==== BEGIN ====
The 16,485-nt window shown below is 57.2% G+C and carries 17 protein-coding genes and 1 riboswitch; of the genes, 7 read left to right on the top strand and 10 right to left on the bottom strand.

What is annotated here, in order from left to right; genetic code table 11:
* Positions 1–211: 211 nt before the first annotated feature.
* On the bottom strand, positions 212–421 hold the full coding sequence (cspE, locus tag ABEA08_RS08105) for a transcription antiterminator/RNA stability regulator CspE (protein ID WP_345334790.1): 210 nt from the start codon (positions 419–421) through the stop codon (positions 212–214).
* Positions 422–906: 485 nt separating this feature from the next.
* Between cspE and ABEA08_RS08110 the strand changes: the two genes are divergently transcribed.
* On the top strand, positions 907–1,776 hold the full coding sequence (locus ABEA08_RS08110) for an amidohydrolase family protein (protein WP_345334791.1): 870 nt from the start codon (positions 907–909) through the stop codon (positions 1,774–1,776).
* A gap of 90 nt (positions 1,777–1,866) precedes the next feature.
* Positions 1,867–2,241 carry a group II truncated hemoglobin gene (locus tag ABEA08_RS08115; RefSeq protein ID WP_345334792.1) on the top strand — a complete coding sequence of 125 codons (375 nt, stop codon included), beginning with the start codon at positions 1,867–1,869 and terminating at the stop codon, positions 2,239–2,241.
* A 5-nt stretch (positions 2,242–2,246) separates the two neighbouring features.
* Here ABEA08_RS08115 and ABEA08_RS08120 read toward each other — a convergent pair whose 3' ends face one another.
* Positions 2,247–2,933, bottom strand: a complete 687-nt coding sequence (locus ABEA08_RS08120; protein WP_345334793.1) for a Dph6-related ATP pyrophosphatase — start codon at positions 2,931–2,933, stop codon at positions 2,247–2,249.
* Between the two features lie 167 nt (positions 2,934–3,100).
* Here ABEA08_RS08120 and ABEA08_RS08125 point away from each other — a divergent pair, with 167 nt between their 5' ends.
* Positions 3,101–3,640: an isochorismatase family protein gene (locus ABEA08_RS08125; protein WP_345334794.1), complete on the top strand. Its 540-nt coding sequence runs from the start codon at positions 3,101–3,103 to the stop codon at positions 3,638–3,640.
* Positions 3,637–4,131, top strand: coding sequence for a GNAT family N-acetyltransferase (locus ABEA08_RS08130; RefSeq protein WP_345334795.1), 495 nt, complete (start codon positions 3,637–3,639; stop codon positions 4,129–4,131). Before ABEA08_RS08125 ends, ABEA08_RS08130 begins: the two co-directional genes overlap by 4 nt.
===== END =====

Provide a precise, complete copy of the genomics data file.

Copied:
The 16,485-nt window shown below is 57.2% G+C and carries 17 protein-coding genes and 1 riboswitch; of the genes, 7 read left to right on the top strand and 10 right to left on the bottom strand.

What is annotated here, in order from left to right; genetic code table 11:
* Positions 1–211: 211 nt before the first annotated feature.
* On the bottom strand, positions 212–421 hold the full coding sequence (cspE, locus tag ABEA08_RS08105) for a transcription antiterminator/RNA stability regulator CspE (protein ID WP_345334790.1): 210 nt from the start codon (positions 419–421) through the stop codon (positions 212–214).
* Positions 422–906: 485 nt separating this feature from the next.
* Between cspE and ABEA08_RS08110 the strand changes: the two genes are divergently transcribed.
* On the top strand, positions 907–1,776 hold the full coding sequence (locus ABEA08_RS08110) for an amidohydrolase family protein (protein WP_345334791.1): 870 nt from the start codon (positions 907–909) through the stop codon (positions 1,774–1,776).
* A gap of 90 nt (positions 1,777–1,866) precedes the next feature.
* Positions 1,867–2,241 carry a group II truncated hemoglobin gene (locus tag ABEA08_RS08115; RefSeq protein ID WP_345334792.1) on the top strand — a complete coding sequence of 125 codons (375 nt, stop codon included), beginning with the start codon at positions 1,867–1,869 and terminating at the stop codon, positions 2,239–2,241.
* A 5-nt stretch (positions 2,242–2,246) separates the two neighbouring features.
* Here ABEA08_RS08115 and ABEA08_RS08120 read toward each other — a convergent pair whose 3' ends face one another.
* Positions 2,247–2,933, bottom strand: a complete 687-nt coding sequence (locus ABEA08_RS08120; protein WP_345334793.1) for a Dph6-related ATP pyrophosphatase — start codon at positions 2,931–2,933, stop codon at positions 2,247–2,249.
* Between the two features lie 167 nt (positions 2,934–3,100).
* Here ABEA08_RS08120 and ABEA08_RS08125 point away from each other — a divergent pair, with 167 nt between their 5' ends.
* Positions 3,101–3,640: an isochorismatase family protein gene (locus ABEA08_RS08125; protein WP_345334794.1), complete on the top strand. Its 540-nt coding sequence runs from the start codon at positions 3,101–3,103 to the stop codon at positions 3,638–3,640.
* Positions 3,637–4,131, top strand: coding sequence for a GNAT family N-acetyltransferase (locus ABEA08_RS08130; RefSeq protein WP_345334795.1), 495 nt, complete (start codon positions 3,637–3,639; stop codon positions 4,129–4,131). Before ABEA08_RS08125 ends, ABEA08_RS08130 begins: the two co-directional genes overlap by 4 nt.